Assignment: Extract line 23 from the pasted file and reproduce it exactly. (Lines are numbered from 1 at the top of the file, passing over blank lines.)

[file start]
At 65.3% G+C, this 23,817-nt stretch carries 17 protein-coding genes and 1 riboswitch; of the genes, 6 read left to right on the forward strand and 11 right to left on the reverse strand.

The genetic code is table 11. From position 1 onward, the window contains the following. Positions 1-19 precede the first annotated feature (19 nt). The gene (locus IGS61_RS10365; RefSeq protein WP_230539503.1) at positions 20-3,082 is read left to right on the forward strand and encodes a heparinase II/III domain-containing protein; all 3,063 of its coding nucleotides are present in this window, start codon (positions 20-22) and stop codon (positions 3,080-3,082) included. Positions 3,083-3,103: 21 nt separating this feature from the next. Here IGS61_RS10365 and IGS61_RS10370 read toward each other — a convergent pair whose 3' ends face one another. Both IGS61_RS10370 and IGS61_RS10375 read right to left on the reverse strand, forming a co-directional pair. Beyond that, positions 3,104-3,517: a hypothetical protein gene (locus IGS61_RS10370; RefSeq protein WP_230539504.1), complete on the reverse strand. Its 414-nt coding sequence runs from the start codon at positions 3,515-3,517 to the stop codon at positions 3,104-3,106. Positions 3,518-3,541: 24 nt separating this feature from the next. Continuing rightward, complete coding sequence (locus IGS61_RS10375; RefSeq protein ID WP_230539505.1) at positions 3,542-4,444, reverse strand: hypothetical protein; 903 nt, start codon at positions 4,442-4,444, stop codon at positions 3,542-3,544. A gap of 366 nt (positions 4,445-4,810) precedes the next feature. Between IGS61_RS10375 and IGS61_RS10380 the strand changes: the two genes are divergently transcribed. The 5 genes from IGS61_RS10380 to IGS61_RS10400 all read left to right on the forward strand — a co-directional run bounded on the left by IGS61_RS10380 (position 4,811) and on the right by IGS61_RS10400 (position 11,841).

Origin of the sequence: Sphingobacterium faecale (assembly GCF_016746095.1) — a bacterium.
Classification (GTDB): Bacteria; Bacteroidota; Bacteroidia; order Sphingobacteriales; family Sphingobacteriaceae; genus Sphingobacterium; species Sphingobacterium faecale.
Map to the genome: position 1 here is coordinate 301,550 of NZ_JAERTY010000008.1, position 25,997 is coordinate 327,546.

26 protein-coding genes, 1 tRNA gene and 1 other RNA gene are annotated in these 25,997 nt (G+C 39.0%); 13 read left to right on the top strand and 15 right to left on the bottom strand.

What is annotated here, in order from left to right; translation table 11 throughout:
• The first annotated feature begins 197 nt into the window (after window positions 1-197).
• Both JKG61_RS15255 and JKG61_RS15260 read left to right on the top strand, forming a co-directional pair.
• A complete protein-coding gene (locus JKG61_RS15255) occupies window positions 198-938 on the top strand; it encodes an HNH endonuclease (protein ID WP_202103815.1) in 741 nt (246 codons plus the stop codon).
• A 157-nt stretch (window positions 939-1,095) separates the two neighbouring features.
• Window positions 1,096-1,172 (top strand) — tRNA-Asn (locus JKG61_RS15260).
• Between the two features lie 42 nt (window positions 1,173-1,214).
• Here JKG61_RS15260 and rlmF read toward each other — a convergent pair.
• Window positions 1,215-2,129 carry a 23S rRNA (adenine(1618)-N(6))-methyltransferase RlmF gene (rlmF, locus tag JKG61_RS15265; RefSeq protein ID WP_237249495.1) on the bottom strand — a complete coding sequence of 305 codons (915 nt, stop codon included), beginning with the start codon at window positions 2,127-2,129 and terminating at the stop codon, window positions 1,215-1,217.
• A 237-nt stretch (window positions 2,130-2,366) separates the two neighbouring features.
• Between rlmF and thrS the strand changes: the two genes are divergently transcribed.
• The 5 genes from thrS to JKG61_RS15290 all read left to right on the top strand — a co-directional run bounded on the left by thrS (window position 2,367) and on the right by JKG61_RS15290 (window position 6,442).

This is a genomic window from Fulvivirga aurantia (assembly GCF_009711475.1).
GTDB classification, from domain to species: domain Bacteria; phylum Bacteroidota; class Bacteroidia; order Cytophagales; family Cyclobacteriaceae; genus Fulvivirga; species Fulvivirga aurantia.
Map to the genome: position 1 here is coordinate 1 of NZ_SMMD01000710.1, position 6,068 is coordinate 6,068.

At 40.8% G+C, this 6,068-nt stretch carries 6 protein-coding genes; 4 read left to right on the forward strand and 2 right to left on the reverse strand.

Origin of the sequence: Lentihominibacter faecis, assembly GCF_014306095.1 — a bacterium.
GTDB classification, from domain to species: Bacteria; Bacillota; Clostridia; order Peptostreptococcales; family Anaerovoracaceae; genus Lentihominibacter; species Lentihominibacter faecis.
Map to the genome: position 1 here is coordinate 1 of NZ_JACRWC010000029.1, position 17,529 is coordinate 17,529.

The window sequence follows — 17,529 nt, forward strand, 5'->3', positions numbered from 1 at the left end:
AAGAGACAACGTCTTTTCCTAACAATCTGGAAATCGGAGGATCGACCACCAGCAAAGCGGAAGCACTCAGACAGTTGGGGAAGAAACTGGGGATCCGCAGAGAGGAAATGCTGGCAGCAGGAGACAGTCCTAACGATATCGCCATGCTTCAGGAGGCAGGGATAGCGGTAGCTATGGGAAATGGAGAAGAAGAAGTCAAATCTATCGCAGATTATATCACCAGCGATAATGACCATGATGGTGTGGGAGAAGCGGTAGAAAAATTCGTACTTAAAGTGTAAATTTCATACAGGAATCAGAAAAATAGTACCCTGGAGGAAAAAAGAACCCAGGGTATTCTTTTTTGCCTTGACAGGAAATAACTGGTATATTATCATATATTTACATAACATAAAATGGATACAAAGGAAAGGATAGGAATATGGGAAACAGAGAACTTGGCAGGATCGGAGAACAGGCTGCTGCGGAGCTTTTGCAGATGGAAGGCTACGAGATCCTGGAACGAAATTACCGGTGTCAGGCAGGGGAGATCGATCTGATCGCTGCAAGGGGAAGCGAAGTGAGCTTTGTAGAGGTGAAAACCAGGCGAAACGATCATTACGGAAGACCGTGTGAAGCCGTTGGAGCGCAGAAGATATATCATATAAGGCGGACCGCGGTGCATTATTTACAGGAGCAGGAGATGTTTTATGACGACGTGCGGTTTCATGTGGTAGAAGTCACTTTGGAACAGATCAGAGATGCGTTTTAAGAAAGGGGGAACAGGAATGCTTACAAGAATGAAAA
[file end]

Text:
Origin of the sequence: Lentihominibacter faecis, assembly GCF_014306095.1 — a bacterium.